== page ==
“He wanted the security of childhood, the powerlessness, the obedience, and also the freedom that goes with it, freedom from money, decisions, plans, demands. He used to say he wanted to escape from time, from appointments, schedules, deadlines. Childhood to him was timelessness; he talked about it as though it were a mystical state.”
I found The Child in Time in the library through Benedict Cumberbatch.
I was browsing through my library’s DVD collection, which is one of my favorite ways to find movies. If I look the new-fashioned way, I usually spend 15 minutes mindlessly looking on Netflix and Amazon Prime then get tired and turn off the TV.
I saw Benedict Cumberbatch on a DVD cover, and I thought what?! He’s one of my favorite actors, and here’s a movie he’s in that I’ve never heard of and wait? It’s based on an Ian McEwan novel I’ve also never heard of?
I loved the movie and the poignant yet joyful ending, so I went to the library the next day and checked out the book.
The book has a premise that is every parent’s worst nightmare — a little girl disappears at the supermarket while at the grocery store with her father. Yet, the message of the book is tender and hopeful.
The father is Stephen Lewis, and the book touches on the disintegration of his relationship with his wife following the loss of their child, and the ways they both cope with their grief. But in the end, the book is an ode to the timelessness of childhood, probably not an accident since McEwan wrote this book around the time his first child was born.
It touches on many themes around childhood —how a child perceives time, the agelessness of children to parents, the way a child sees her parents, the pressures parents feel in raising a child correctly, the joy a new child brings, the beauty of a child’s mind, what we can learn from children — through a beautiful narrative about the loss of a child. I love how McEwan wrote about the sense of time, using Thelma, a quantum physicist to explain man’s various theories with time — a storyline that the movie cut out for the worse.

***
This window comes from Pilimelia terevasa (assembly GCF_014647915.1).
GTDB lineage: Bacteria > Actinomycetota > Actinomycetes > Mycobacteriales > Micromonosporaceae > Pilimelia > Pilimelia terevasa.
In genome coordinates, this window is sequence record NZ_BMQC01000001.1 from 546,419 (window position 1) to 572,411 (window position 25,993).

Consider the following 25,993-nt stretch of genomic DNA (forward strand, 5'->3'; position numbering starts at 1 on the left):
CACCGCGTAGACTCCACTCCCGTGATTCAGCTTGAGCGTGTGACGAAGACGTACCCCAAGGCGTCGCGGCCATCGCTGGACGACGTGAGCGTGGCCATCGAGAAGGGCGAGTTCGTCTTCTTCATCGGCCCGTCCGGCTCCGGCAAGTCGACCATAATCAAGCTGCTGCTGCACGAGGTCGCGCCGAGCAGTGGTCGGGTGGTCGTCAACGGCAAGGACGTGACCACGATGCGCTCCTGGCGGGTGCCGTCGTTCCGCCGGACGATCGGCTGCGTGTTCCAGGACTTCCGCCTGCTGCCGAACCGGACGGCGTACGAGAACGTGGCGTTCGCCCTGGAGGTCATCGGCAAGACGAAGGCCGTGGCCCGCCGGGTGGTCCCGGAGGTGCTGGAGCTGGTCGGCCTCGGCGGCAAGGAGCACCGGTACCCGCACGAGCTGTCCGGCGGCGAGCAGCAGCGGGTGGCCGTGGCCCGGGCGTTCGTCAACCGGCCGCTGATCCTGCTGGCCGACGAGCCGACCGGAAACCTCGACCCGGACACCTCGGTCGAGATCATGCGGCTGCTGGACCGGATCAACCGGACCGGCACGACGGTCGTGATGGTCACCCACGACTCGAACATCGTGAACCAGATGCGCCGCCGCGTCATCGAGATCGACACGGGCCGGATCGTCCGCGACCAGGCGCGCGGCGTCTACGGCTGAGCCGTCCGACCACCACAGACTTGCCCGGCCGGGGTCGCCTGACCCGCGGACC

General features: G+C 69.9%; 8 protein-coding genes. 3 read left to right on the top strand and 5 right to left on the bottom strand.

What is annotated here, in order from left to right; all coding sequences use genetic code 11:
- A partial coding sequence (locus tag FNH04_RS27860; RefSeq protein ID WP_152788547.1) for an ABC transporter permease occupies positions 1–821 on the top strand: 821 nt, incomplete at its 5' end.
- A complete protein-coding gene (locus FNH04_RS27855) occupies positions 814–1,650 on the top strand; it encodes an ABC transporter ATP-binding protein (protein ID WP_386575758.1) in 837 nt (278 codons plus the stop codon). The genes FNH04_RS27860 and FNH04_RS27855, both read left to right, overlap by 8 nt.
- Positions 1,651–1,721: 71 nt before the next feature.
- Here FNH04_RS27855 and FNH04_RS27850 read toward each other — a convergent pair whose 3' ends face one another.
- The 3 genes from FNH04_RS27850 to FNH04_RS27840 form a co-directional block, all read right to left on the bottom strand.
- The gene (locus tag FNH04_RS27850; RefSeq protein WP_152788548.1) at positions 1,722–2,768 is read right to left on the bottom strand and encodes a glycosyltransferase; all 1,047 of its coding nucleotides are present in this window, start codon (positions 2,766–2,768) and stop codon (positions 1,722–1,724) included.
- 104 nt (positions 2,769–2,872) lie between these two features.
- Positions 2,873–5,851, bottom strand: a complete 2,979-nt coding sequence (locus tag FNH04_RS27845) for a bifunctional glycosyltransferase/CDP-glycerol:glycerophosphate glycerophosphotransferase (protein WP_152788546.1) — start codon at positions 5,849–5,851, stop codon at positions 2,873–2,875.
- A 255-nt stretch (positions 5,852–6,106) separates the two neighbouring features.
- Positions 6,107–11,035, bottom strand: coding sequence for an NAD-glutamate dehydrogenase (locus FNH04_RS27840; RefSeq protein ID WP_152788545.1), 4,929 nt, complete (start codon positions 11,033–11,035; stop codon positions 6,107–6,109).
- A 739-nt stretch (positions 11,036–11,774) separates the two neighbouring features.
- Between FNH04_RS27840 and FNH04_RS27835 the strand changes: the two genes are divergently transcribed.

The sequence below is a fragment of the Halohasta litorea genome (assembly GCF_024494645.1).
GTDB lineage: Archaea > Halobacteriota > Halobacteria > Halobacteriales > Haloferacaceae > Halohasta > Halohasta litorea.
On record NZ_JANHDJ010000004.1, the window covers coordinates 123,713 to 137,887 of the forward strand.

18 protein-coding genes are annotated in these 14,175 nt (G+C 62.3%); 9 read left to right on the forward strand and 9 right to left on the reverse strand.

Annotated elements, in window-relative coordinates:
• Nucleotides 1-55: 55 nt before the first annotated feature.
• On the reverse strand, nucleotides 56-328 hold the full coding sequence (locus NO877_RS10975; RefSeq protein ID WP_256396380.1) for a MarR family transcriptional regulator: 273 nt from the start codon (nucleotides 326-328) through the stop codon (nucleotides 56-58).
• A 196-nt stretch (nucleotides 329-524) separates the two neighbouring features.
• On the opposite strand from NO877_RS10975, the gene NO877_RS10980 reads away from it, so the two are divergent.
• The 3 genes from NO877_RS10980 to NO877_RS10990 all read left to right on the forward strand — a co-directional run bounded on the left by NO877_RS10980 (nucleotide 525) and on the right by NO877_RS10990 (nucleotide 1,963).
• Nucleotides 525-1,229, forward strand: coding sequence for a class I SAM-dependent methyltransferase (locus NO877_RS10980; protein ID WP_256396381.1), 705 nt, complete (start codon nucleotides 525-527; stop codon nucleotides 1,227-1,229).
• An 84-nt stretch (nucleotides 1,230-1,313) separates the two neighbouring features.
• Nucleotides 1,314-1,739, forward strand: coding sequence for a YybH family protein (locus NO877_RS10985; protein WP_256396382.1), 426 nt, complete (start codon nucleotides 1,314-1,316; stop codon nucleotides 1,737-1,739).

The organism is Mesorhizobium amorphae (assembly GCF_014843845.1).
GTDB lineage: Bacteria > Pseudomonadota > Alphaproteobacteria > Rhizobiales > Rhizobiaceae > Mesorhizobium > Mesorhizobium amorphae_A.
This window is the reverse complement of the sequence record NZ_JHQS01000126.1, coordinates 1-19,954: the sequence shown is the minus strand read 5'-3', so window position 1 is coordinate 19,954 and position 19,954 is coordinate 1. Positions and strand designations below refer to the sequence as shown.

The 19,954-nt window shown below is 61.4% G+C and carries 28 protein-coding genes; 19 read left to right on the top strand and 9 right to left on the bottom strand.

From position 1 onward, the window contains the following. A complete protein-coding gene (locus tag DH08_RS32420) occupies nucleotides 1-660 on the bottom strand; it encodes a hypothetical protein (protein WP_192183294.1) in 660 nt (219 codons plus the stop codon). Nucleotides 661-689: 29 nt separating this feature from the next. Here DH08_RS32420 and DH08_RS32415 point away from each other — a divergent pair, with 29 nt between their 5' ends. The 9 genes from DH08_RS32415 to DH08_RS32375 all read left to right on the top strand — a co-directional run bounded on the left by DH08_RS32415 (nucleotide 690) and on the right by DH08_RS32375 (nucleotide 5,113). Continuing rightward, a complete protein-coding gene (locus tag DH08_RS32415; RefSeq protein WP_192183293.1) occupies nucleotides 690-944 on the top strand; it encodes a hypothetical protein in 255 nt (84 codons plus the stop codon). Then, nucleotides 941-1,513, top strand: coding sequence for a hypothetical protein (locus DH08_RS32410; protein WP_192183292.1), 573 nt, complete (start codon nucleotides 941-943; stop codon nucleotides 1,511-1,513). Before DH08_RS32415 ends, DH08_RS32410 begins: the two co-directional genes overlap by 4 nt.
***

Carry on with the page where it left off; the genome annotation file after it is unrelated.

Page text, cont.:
The prose in the novel is beautiful. In this passage, Stephen and his wife are building a sand castle with their daughter, killing time until they have to leave. In this moment, they enter their child’s world, losing sense of time and their urgency to go:
“But soon, and without quite realizing it was happening, they became engrossed, filled with the little girl’s urgency, working with no awareness of time beyond the imperative of the approaching tide.”
And in this passage, Stephen says goodbye to his parents, and we see how a child is timeless in the eyes of parents. It doesn’t matter if they are 5 or 50, their child will always be a child:
“As always, they stayed out on the front path waving at their son as he receded in the sodium dusk, waving, resting their hands, then waving again as they had on the desert airstrip, till a slight bend in the street lost him to their view. It was as if they wanted to see for themselves that he was not going to change his mind, turn round, and come back home.”
I didn’t enjoy some parts of the book at first. There is a storyline about Stephen Lewis’ participation in a government committee whose task is to produce a handbook on childcare for the UK that didn’t resonate with me at first. And the ending of the book, didn’t hit me as strongly as when I watched the movie, but as with On Chesil Beach, sadly, the only other McEwan novel I’ve read, I have been thinking about the book non-stop since I finished it. And all the pieces are coming together. It’s a very deliberate and purposeful book, written to help us think about the beauty of childhood. Christopher Hitchens called this Ian McEwan’s masterpiece, and I understand why.
Originally posted on Goodreads